The final hours of the 2016 special session were among the most surreal I’ve spent at the Roundhouse.
The strangeness peaked just before 12:45 a.m. The House sent a bill to slash the budget back to the Senate, with some changes after hours of debate. After just minutes of discussion, a tax package went from the House over to the Senate.
Then, the House kept going—for the rest of the night.
Let’s back up. This was the fourth time I covered a special session since I began covering New Mexico politics full-time in 2008. I have also covered seven regular legislative sessions.
The only special session I missed over the last eight years was the 2015 special session that lasted just hours.
The Senate had already finished all their work on budget bills in about 12 hours from Friday night into Saturday morning then adjourned sine die. The Senate went home, and the House couldn’t force them to come back until the following Thursday.
After taking a day off on Tuesday, the House went back to the state capitol Wednesday—then promptly spent more time behind closed doors in caucus meetings than debating bills on the floor.
At one point Wednesday afternoon, House Republicans paused mid-debate on a budget bill to caucus. They then stayed behind doors in caucus for hours.
House and Senate Democrats said House Republicans should have focused on budget bills instead of the crime bills that gained relatively quick passage through the chamber.
All of them passed quickly except the bill to bring back the death penalty. This was the one crime bill left for the House’s to pass as Wednesday night turned into Thursday morning during floor debate. At the time, the House had just finished debate on a critical bill to cut spending throughout the state to balance a pending budget deficit.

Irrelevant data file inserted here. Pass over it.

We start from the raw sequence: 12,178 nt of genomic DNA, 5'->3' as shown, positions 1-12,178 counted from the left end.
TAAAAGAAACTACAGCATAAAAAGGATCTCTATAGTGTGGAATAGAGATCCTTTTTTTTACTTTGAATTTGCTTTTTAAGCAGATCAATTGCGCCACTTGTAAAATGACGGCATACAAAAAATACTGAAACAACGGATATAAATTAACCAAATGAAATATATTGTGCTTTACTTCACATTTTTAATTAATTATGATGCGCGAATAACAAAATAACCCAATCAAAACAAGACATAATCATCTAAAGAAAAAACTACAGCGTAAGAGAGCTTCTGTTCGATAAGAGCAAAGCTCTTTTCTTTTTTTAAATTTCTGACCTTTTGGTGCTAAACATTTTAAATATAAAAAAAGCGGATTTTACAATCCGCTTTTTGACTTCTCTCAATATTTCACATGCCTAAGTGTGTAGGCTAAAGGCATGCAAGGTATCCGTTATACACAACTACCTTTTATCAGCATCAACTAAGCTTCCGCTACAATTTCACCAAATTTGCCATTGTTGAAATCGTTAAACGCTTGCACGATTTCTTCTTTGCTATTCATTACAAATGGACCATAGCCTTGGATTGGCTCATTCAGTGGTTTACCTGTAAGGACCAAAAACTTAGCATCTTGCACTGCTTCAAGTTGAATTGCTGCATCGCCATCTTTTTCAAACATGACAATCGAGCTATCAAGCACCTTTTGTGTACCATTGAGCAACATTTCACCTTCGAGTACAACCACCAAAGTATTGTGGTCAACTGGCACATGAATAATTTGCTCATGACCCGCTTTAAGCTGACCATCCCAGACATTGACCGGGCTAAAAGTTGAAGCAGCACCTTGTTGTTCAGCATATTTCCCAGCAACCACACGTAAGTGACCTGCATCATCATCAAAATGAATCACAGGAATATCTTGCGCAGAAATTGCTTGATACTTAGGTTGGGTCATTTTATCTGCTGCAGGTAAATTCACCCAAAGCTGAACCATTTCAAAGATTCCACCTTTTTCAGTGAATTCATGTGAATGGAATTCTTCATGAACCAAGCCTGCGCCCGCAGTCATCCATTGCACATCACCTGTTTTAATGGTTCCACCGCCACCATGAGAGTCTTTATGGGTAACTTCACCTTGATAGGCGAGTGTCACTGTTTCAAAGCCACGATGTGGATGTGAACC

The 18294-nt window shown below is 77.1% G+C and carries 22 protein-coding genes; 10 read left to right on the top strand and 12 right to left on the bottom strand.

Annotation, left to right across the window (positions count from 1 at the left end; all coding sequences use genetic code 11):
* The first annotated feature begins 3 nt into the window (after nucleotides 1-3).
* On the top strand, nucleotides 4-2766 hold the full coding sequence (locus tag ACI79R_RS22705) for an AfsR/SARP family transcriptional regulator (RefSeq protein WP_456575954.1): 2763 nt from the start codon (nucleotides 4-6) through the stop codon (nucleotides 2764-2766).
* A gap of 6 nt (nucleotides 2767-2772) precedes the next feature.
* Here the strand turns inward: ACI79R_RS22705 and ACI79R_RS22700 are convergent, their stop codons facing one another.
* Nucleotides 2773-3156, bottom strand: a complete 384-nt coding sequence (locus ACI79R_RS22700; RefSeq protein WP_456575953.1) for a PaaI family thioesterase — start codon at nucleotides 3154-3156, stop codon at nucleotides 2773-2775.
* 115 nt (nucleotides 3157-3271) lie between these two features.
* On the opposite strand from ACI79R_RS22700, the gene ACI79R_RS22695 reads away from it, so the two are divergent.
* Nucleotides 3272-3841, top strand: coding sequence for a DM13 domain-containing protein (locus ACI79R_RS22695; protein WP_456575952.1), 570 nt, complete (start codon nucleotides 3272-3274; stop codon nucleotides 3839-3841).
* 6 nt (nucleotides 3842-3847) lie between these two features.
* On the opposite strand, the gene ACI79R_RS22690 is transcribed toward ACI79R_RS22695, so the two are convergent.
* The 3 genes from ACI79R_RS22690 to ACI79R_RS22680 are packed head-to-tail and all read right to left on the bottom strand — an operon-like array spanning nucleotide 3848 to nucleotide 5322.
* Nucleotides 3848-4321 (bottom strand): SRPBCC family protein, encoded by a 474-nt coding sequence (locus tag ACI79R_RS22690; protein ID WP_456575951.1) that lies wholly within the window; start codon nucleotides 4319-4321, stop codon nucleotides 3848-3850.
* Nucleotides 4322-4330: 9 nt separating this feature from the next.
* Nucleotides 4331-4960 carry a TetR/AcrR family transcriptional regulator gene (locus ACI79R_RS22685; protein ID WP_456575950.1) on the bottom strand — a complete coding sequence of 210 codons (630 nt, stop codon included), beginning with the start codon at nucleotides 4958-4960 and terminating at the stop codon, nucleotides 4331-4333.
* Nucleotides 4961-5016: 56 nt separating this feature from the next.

At 12:45 a.m., House Republicans announced they would leave the regular calendar, with several more budget bills on tap, and move to a supplemental calendar with just one item: The reinstatement of the death penalty.
Here’s where it turned from a long, slightly unusual floor session into a long, very unusual and surreal floor session.
Minutes before she took over as one of three expert witnesses on the death penalty bill, Department of Public Safety General Counsel Amy Orlando decided it l would a good time to take a selfie.
The other expert witnesses, 5th Judicial District Attorney Dianna Luce and 12th Judicial District Attorney John Sugg, joined in on the House floor selfie, along with State Rep. Monica Youngblood, R-Albuquerque. Youngblood sponsored the death penalty legislation.
Democrats and critics of the death penalty widely ridiculed the selfie, sharing it repeatedly on social media in the early morning hours of Thursday.
Youngblood would have to wait for two hours to actually debate the death penalty, while her expert witnesses sat behind her, waiting.
Instead of immediate debate on the death penalty bill at 12:45 a.m., Democrats spent two hours debating whether or not the House should even take up the death penalty bill so early in the morning.
Democrats argued that House leadership failed to give legislators in the minority and, more importantly, the public no advance notice on bringing up the death penalty bill. Instead, they argued that the House should go back to the regular calendar and take up budget issues.
Democrats eventually lost their appeal of the House Speaker’s ruling to debate the death penalty. After three hours of debate, the House ended up passing the death penalty bill on a party-line vote.
The House would end up passing more budget bills and working until 7 a.m.
Like his predecessors, House Speaker Don Tripp, R-Socorro, habitually thanks members of the public in the gallery at the end of each floor session. But after the floor session ended this time, Tripp noted that no members of the public were watching in the gallery.
Roundhouse staffers who went home the previous evening came back to a stream of bleary-eyed legislators exiting the building as the sun rose on Thursday morning. Legislators had time for a change of clothes, a shower and maybe a quick nap before returning by 11 a.m.
Later Thursday morning, the Senate returned to the Roundhouse, agreed with the House’s changes on the budget bills, and ignored the crime bills. Both chambers adjourned, went home and the seven-day special session, as quickly as it began, was over.